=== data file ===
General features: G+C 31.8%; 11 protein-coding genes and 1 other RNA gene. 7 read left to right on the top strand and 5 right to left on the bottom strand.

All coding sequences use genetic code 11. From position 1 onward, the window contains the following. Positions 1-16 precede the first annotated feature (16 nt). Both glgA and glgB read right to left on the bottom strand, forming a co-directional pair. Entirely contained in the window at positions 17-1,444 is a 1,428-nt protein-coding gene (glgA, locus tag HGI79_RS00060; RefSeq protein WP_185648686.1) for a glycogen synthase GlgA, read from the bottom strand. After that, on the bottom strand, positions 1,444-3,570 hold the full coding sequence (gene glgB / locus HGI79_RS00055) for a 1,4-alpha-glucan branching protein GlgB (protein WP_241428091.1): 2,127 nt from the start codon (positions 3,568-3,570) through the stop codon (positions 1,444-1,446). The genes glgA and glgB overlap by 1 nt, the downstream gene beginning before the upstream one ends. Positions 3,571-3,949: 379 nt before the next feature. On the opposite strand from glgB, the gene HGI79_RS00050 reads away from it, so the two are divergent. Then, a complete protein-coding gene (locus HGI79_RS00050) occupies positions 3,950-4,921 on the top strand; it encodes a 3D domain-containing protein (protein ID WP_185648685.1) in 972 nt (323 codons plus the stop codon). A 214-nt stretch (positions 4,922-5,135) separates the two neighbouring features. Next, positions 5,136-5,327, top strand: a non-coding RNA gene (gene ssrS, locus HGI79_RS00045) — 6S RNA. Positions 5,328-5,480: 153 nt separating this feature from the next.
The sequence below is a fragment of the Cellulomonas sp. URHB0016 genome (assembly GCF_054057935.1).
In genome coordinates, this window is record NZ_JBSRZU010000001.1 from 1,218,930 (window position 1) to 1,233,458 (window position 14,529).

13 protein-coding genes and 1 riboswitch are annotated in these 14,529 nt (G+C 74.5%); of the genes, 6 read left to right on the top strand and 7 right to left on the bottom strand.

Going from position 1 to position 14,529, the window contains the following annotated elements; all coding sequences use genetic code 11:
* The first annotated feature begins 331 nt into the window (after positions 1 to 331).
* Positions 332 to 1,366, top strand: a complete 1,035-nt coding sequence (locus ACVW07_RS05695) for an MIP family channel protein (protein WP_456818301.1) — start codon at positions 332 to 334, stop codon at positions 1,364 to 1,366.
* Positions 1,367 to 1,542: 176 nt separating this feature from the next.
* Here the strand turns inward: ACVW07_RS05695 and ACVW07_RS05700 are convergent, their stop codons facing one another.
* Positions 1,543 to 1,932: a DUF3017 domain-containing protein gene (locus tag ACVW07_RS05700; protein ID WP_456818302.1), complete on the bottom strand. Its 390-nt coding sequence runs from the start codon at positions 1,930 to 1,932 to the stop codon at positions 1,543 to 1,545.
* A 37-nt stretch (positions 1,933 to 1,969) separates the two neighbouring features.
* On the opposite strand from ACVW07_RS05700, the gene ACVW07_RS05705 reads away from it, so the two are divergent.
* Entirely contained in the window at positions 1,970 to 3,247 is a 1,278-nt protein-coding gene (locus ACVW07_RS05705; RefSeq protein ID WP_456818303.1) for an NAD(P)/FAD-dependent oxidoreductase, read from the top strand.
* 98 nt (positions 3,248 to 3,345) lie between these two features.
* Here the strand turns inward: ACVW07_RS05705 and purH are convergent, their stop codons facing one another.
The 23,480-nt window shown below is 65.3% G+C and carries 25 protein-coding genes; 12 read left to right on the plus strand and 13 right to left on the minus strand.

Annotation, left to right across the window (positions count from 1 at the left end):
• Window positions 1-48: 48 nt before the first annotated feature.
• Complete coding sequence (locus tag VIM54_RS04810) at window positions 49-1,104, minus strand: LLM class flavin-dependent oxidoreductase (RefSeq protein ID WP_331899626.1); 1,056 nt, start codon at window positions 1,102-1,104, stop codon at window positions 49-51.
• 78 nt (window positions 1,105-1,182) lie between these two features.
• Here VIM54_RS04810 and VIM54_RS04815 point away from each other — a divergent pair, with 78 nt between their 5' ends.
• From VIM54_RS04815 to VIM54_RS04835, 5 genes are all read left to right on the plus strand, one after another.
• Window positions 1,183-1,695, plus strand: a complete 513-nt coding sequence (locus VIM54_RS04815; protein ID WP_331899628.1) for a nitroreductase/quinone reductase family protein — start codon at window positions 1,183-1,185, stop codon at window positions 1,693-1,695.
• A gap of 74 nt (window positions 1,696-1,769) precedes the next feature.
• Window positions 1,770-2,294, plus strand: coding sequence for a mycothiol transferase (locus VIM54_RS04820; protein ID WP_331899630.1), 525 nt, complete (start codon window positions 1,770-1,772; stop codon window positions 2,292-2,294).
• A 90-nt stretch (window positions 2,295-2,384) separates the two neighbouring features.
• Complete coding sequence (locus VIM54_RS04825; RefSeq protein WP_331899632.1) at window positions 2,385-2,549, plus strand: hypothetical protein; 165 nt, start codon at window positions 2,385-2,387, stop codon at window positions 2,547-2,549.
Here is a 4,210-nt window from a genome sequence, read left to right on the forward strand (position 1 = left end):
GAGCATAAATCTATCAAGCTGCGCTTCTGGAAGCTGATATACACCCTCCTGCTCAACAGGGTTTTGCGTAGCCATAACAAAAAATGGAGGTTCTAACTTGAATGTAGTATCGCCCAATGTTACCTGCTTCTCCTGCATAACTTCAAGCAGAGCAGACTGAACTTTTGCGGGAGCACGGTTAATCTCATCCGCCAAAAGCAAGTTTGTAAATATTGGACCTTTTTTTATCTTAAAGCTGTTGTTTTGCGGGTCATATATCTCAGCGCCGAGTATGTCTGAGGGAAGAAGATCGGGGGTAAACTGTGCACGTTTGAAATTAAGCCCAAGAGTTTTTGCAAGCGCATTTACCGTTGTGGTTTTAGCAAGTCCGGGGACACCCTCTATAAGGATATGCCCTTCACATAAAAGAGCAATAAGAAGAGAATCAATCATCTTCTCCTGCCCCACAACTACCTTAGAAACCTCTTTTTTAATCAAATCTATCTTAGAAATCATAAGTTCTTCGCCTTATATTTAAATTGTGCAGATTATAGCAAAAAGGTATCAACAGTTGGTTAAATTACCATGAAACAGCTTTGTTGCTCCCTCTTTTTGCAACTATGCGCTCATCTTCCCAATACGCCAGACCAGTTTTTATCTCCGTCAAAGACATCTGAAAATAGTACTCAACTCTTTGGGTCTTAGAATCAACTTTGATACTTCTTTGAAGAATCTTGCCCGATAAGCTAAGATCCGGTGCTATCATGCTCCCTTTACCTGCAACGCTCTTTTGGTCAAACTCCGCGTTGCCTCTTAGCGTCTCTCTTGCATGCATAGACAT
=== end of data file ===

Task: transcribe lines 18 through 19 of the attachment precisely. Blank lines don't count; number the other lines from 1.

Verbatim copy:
Annotation, left to right across the window (positions count from 1 at the left end):
• Window positions 1-48: 48 nt before the first annotated feature.